UX Activities

In the traditional UX design sense the process involves:

Research

In order to tackle the challenges above, a few activities can take place (these assume the items to classify has already been identified):

  • Open Card Sorting - users are asked to fill cards with a term describing a domain item; users are then asked to organise the cards. This exercise will reveal both terminology and hierarchy.
  • Close Card Sorting - users are asked to sort cards with terms already on them. Will only reveal hierarchy.
  • Interviews - the terms used can be picked; directed questions can reveal users needs.
  • User Observations - can reveal terms and needs.
  • Competitor Analysis - how others structured their domain? What terms did they use?

Design

This is where you (and possibly other experts) sit and sweat blood evaluating different schemes and considering the terms.

Here, a few things come into consideration. For example:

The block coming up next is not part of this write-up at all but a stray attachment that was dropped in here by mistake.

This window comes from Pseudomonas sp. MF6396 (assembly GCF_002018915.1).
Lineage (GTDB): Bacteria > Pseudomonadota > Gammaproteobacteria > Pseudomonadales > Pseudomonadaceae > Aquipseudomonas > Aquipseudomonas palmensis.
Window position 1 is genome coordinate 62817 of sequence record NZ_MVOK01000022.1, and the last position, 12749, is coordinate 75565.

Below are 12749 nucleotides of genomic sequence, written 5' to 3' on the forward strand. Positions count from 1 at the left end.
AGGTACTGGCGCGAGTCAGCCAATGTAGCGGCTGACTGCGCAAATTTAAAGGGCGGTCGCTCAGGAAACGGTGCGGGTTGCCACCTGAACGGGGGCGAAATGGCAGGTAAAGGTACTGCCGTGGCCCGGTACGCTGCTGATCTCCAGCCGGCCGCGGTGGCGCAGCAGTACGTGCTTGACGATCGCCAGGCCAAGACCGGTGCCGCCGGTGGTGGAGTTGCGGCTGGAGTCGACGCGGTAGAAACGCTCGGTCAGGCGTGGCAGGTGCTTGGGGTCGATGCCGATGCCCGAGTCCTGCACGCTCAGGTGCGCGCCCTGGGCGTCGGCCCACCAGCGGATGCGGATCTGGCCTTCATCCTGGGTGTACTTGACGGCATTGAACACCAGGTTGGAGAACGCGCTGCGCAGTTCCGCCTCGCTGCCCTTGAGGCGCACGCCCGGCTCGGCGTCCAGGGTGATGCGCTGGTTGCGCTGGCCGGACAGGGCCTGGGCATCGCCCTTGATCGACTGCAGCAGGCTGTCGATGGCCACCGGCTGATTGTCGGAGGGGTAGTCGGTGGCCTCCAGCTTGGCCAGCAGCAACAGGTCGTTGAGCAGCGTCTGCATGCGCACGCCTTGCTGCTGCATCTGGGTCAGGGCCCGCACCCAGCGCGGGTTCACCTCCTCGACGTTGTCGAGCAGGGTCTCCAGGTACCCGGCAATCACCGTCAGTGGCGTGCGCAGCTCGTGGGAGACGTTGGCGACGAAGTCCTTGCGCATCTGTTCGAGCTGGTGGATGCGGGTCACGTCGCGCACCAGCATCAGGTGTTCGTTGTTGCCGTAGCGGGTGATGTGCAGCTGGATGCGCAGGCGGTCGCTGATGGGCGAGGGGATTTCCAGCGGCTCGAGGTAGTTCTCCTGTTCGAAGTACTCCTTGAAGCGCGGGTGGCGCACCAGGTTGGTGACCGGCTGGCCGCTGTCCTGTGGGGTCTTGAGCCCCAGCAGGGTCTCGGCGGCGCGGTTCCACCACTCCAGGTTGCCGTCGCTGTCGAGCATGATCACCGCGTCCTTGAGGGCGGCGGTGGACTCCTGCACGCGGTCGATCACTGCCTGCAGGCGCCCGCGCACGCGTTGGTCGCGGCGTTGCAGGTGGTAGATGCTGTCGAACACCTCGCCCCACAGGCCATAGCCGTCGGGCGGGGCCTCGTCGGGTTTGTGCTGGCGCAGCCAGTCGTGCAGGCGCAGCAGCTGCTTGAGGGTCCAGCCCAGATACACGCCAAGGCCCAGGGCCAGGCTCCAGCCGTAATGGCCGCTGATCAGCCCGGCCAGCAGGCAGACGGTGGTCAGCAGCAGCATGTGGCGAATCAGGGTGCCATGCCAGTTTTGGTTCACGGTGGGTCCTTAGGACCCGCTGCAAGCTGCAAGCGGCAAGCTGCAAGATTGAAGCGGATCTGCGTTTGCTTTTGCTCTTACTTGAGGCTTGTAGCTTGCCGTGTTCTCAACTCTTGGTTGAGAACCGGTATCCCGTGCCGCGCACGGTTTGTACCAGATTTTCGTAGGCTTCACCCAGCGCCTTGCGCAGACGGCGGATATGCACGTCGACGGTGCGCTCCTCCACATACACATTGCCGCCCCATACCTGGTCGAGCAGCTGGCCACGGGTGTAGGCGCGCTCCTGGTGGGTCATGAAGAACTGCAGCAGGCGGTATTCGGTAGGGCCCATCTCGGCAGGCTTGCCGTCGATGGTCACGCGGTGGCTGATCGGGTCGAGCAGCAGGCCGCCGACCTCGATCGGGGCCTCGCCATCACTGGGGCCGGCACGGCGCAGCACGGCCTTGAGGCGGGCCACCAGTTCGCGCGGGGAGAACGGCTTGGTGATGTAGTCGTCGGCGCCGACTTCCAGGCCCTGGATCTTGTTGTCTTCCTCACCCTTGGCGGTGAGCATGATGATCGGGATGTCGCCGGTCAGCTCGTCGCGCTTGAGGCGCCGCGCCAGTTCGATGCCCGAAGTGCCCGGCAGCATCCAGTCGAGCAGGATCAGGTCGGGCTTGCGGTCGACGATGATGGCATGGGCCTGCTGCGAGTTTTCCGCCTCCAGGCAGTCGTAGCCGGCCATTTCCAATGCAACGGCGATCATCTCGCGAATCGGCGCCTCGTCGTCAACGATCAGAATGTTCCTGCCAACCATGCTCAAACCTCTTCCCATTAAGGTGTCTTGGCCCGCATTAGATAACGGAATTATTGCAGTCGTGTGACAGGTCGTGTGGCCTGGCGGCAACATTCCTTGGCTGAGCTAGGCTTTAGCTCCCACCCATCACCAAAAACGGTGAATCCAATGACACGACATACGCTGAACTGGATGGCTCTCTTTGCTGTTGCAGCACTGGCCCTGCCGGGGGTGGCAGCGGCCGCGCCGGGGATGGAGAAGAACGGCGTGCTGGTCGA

• Breadth vs Depth - will the hierarchy be wide (many sibling categories) or deep (many levels)? Breadth can impose cognitive load (having to choose between 15 different categories), where depth can make interaction cumbersome (7 clicks to get to what you want). If in your control, this is also context-dependant: Small displays (mobiles) will call for depth, where large displays (desktop wide-screens) will call for breadth.
  • Order - are the items/groups logically ordered. For instance, in the 4 challenges above, wouldn't Needs/Items/Groups/Terms make more sense?
  • Poly-parenting - can an item appear in more than one category? Doing so can help users but involve some complexities (eg, breadcrumbs are problematic).